A Separate Peace ~ A Capsule Book Review by Allen Kopp
John Knowles’ 1959 novel, A Separate Peace, has become a modern classic, has sold millions of copies, and is regularly found on high school reading lists. It’s a coming-of-age story about life in a boys’ prep school in New Hampshire in 1942, focusing on two boys in particular, Gene and Phineas. Gene is an introspective intellectual with a dark side and Phineas an outgoing star athlete, liked by all. As different as they are, they are best friends and roommates.
The sixteen- and seventeen-year-old boys at the Devon School are on the threshold of adulthood, but they are also on the threshold of something else: World War II is raging, in Europe and elsewhere, and it is a given that all of the boys are preparing in some way to enter the war when they finish school. The war influences everything they do and think. Will they make it through alive? Will they be brave, or will they follow their natural instincts and preserve their own lives at any cost? These are questions that young men have been asking themselves for as long as wars have been waged.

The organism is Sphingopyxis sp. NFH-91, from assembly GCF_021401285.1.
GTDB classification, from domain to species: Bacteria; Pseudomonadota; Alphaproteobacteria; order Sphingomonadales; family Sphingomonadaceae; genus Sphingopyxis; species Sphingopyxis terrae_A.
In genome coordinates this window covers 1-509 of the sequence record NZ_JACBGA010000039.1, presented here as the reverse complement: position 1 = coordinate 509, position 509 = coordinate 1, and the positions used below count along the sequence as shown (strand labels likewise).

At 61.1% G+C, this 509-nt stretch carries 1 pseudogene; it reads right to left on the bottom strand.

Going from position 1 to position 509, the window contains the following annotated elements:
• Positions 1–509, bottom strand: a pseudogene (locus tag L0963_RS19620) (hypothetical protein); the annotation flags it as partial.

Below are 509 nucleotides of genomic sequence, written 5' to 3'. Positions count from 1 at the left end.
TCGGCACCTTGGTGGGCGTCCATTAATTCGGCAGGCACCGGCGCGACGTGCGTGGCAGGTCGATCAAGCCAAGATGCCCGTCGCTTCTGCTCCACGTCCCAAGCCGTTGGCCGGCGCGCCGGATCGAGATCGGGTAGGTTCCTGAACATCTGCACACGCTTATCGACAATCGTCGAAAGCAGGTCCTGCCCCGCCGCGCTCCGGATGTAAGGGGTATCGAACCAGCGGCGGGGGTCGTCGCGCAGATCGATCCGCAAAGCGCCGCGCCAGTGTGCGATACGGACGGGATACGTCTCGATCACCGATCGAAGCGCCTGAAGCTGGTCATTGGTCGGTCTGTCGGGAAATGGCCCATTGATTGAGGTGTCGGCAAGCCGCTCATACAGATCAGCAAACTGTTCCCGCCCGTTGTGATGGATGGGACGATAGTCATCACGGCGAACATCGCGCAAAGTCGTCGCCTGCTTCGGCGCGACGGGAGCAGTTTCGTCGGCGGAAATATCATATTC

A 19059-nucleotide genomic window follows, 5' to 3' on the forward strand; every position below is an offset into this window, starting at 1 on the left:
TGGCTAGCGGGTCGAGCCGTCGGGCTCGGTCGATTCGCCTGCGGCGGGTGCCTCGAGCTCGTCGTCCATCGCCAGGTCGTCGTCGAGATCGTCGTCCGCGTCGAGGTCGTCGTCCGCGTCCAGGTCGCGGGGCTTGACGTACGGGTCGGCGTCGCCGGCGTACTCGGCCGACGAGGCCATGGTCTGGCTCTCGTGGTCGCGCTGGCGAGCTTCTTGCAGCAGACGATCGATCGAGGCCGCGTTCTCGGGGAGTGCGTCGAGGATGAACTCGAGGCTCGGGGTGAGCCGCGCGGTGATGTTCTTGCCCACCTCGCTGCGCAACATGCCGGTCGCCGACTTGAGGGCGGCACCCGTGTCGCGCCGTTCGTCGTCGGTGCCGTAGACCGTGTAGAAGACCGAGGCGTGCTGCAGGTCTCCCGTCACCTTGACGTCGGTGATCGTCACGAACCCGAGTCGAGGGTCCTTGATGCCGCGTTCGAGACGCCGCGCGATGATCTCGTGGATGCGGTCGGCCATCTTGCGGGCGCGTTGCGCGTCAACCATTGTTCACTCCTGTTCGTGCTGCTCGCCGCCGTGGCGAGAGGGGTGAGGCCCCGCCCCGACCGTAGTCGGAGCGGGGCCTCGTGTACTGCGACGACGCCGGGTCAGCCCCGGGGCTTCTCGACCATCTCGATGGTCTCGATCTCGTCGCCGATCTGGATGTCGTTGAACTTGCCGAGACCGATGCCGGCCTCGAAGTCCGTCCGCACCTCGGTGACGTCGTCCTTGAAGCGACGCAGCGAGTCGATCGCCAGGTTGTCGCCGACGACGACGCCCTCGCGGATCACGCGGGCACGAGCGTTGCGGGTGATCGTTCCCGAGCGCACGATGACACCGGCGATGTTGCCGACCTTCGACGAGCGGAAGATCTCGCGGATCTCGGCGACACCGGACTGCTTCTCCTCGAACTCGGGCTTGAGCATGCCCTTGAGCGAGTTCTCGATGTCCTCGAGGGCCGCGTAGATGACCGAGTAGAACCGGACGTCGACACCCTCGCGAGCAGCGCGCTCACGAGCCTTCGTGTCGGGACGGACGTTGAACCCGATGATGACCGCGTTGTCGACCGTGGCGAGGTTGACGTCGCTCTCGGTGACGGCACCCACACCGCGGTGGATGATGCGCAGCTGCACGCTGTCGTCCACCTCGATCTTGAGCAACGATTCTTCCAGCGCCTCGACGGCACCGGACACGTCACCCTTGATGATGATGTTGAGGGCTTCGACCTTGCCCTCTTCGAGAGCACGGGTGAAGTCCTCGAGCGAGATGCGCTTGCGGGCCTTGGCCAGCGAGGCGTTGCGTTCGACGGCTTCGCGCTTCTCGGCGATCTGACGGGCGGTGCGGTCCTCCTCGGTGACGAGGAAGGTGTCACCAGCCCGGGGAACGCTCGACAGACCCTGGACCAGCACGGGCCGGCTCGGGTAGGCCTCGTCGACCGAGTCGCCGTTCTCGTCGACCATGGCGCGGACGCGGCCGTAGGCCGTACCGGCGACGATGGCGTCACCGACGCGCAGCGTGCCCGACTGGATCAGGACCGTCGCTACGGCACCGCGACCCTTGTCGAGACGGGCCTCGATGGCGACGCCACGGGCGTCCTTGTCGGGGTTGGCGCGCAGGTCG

Through Gene Forrester’s first-person voice narration, we get a sense of how different Phineas and Gene are. Phineas seems to be above rivalry or competitiveness (or any “ugly” emotion), but is there something in Gene’s nature that would force him to deliberately hurt Phineas because Phineas is always the best at any athletic endeavor and in a way insufferable? An incident involving a tree during the last fateful summer at school causes a tragedy that fuels the second part of the story and forces Gene, and others, to question his motives and his character.
A Separate Peace is a readable classic, just under 200 pages, on the universal themes of friendship and growing up. It has a feeling of truth and authenticity to it; that’s why people are still reading it sixty years after its first publication.
Copyright © 2017 by Allen Kopp